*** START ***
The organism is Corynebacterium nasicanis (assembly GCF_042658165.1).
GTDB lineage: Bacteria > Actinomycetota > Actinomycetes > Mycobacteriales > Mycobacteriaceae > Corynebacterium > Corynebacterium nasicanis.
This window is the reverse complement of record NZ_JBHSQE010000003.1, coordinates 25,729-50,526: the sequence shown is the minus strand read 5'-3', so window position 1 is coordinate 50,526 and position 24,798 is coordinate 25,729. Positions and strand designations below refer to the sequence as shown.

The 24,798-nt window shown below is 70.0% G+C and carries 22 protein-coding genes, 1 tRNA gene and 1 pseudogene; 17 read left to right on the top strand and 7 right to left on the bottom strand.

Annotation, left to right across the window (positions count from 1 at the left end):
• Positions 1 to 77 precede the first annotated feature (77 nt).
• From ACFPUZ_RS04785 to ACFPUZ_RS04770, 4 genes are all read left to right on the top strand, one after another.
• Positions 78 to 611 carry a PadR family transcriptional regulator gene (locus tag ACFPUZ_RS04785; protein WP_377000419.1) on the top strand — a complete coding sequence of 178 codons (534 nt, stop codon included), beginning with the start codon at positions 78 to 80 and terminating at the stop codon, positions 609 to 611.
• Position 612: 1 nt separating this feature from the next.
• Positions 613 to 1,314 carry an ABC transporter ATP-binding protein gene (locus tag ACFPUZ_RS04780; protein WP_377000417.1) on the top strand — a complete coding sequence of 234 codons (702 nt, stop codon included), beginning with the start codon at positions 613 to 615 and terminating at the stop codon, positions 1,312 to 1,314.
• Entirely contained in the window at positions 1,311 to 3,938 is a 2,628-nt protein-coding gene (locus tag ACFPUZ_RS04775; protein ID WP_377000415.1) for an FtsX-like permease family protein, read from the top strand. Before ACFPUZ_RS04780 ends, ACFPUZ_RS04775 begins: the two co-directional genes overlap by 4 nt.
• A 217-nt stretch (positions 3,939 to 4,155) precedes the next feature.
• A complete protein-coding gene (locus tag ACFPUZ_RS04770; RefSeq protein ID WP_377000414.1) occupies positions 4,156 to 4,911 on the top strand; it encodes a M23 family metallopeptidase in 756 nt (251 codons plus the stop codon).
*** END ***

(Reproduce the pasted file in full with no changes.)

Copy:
The organism is Corynebacterium nasicanis (assembly GCF_042658165.1).
GTDB lineage: Bacteria > Actinomycetota > Actinomycetes > Mycobacteriales > Mycobacteriaceae > Corynebacterium > Corynebacterium nasicanis.
This window is the reverse complement of record NZ_JBHSQE010000003.1, coordinates 25,729-50,526: the sequence shown is the minus strand read 5'-3', so window position 1 is coordinate 50,526 and position 24,798 is coordinate 25,729. Positions and strand designations below refer to the sequence as shown.

The 24,798-nt window shown below is 70.0% G+C and carries 22 protein-coding genes, 1 tRNA gene and 1 pseudogene; 17 read left to right on the top strand and 7 right to left on the bottom strand.

Annotation, left to right across the window (positions count from 1 at the left end):
• Positions 1 to 77 precede the first annotated feature (77 nt).
• From ACFPUZ_RS04785 to ACFPUZ_RS04770, 4 genes are all read left to right on the top strand, one after another.
• Positions 78 to 611 carry a PadR family transcriptional regulator gene (locus tag ACFPUZ_RS04785; protein WP_377000419.1) on the top strand — a complete coding sequence of 178 codons (534 nt, stop codon included), beginning with the start codon at positions 78 to 80 and terminating at the stop codon, positions 609 to 611.
• Position 612: 1 nt separating this feature from the next.
• Positions 613 to 1,314 carry an ABC transporter ATP-binding protein gene (locus tag ACFPUZ_RS04780; protein WP_377000417.1) on the top strand — a complete coding sequence of 234 codons (702 nt, stop codon included), beginning with the start codon at positions 613 to 615 and terminating at the stop codon, positions 1,312 to 1,314.
• Entirely contained in the window at positions 1,311 to 3,938 is a 2,628-nt protein-coding gene (locus tag ACFPUZ_RS04775; protein ID WP_377000415.1) for an FtsX-like permease family protein, read from the top strand. Before ACFPUZ_RS04780 ends, ACFPUZ_RS04775 begins: the two co-directional genes overlap by 4 nt.
• A 217-nt stretch (positions 3,939 to 4,155) precedes the next feature.
• A complete protein-coding gene (locus tag ACFPUZ_RS04770; RefSeq protein ID WP_377000414.1) occupies positions 4,156 to 4,911 on the top strand; it encodes a M23 family metallopeptidase in 756 nt (251 codons plus the stop codon).